44. Planning Badge – While planning is a discrete skill, this badge is used to surface the important strategic and planning efforts that go on behind the scenes of other projects or accomplishments.
  45. Reflective Practice Badge – This is a badge granted to recognize that a learner is demonstrating confidence and competence in using reflective practice to improve in one or more areas.
  46. Trait Badge – This is a badge issued to recognize someone for embodying or modeling a valued attribute or trait (leadership, curiosity, etc.).
  47. Cooperation & Collaboration Badge – Recognition of playing a valuable and substantive role to accomplish a team goal or task.
  48. Personal Learning Network / Online Identity Management Badge – This badge does not necessarily recognize new learning or accomplishments but instead focuses on building meaningful connections and a lifelong learning network that can be tapped to accomplish various learning goals.
  49. Title Badge – This is a badge issued to assign a title and recognize a role within the learning community (class president, field trip coordinator, or something new and creative). This can be used to document service and leadership for a given timeframe as well.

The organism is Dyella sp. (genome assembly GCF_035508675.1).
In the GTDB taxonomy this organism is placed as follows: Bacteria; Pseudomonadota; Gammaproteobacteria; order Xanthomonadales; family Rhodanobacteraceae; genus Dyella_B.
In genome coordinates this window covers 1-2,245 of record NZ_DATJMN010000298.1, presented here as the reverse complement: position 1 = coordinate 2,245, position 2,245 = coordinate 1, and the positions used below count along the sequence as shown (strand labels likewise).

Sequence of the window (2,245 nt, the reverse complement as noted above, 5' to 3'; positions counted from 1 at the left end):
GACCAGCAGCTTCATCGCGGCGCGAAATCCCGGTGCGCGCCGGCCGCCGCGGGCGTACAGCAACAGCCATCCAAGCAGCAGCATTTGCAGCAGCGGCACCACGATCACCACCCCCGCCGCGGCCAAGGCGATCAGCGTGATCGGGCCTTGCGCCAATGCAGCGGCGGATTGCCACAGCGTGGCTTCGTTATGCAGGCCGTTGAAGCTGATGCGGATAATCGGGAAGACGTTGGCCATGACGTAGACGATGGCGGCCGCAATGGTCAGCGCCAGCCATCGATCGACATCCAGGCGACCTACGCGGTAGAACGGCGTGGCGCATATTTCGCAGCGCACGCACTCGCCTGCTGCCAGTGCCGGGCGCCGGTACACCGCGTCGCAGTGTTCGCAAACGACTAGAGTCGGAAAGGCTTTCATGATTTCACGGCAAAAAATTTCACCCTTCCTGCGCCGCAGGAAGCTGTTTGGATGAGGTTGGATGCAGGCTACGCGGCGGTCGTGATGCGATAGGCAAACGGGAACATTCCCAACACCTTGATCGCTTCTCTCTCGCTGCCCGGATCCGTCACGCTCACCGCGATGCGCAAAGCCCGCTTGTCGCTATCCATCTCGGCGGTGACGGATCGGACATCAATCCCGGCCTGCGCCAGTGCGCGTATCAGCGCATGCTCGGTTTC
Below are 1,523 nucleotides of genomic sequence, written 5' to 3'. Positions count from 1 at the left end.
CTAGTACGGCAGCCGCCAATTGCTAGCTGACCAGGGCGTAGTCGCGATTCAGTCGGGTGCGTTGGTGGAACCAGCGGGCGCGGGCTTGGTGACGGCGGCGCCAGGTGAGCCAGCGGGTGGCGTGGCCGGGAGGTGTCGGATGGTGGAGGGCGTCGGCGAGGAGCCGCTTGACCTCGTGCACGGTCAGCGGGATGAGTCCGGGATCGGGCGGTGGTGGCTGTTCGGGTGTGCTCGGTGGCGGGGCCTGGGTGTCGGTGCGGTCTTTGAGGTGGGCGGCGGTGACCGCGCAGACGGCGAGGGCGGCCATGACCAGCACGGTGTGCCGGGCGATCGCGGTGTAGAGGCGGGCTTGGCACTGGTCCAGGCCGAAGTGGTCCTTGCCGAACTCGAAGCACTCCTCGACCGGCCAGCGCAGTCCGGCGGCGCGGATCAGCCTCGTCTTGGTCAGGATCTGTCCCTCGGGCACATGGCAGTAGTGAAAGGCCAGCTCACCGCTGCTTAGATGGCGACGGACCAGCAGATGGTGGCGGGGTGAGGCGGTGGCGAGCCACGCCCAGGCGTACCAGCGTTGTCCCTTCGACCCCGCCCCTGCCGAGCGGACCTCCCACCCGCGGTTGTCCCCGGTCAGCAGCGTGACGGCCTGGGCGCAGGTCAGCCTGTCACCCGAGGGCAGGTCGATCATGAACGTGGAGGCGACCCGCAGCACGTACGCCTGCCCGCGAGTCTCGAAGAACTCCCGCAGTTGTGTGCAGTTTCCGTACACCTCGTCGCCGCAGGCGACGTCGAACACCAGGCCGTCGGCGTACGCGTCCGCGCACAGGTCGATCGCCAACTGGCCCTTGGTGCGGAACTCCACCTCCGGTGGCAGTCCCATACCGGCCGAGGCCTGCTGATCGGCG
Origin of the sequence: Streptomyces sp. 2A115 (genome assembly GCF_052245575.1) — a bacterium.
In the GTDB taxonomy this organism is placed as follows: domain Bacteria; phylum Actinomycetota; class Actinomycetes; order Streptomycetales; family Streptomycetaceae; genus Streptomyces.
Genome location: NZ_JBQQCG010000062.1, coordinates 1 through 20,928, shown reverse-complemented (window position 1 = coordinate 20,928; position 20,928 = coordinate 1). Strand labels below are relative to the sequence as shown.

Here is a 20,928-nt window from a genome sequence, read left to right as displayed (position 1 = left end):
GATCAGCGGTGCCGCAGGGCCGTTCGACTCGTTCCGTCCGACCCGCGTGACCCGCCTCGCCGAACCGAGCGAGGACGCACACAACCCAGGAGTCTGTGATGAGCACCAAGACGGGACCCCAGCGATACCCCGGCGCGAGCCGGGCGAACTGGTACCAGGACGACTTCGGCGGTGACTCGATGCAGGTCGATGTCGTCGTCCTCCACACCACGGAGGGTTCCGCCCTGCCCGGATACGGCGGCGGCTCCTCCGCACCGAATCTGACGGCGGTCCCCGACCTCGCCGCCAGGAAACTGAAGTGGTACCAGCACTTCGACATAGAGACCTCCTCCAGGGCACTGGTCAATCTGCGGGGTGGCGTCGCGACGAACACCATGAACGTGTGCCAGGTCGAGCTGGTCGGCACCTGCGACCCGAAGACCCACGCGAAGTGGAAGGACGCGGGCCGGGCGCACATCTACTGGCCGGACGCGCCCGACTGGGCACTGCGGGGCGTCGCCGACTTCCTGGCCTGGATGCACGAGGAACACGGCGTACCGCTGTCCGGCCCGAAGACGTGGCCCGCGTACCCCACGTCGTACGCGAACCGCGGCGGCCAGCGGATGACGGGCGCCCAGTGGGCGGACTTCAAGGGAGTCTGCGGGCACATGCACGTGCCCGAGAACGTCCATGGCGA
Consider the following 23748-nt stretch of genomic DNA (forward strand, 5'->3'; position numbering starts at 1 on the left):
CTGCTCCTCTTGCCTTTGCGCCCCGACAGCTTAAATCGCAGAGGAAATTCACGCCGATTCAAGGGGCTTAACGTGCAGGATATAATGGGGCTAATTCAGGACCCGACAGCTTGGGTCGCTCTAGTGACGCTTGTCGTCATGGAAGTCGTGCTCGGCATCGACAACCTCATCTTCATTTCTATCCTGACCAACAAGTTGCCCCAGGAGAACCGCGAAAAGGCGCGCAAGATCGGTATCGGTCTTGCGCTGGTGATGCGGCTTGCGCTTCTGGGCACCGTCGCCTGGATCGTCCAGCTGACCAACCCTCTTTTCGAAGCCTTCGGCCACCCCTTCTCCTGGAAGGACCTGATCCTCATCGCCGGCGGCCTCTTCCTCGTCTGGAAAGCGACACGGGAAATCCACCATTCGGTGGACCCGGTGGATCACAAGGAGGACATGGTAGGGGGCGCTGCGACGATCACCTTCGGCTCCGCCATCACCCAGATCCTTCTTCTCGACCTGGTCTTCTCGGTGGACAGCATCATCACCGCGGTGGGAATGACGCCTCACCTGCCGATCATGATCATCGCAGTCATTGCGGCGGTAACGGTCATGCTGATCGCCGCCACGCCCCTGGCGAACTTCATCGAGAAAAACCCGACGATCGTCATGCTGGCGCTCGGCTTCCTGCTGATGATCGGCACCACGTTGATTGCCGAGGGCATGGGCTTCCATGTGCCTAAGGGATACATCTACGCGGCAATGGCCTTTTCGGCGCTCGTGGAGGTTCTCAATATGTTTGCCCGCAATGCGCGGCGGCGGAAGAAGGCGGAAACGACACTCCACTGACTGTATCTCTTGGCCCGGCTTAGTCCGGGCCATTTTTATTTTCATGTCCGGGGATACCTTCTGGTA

50. Ticket Badge – This badge is issued as a ticket into some event or opportunity. It might be earned, randomly issued, provided based upon a variety of criteria.
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About Bernard Bull

Dr. Bernard Bull is an author, professor of education, Vice Provost of Curriculum and Academic Innovation; as well as Founder and CEO of Birdhouse Learning Labs. Some of his books include Missional Moonshots: Insights and Inspiration for Educational Innovation, What Really Matters: Ten Critical Issues in Contemporary Education, The Pedagogy of Faith (editor), Adventures in Self-Directed Learning, and Digitized: Spiritual Implications of Technology. He is passionate about futures in education; educational innovation; and social entrepreneurship.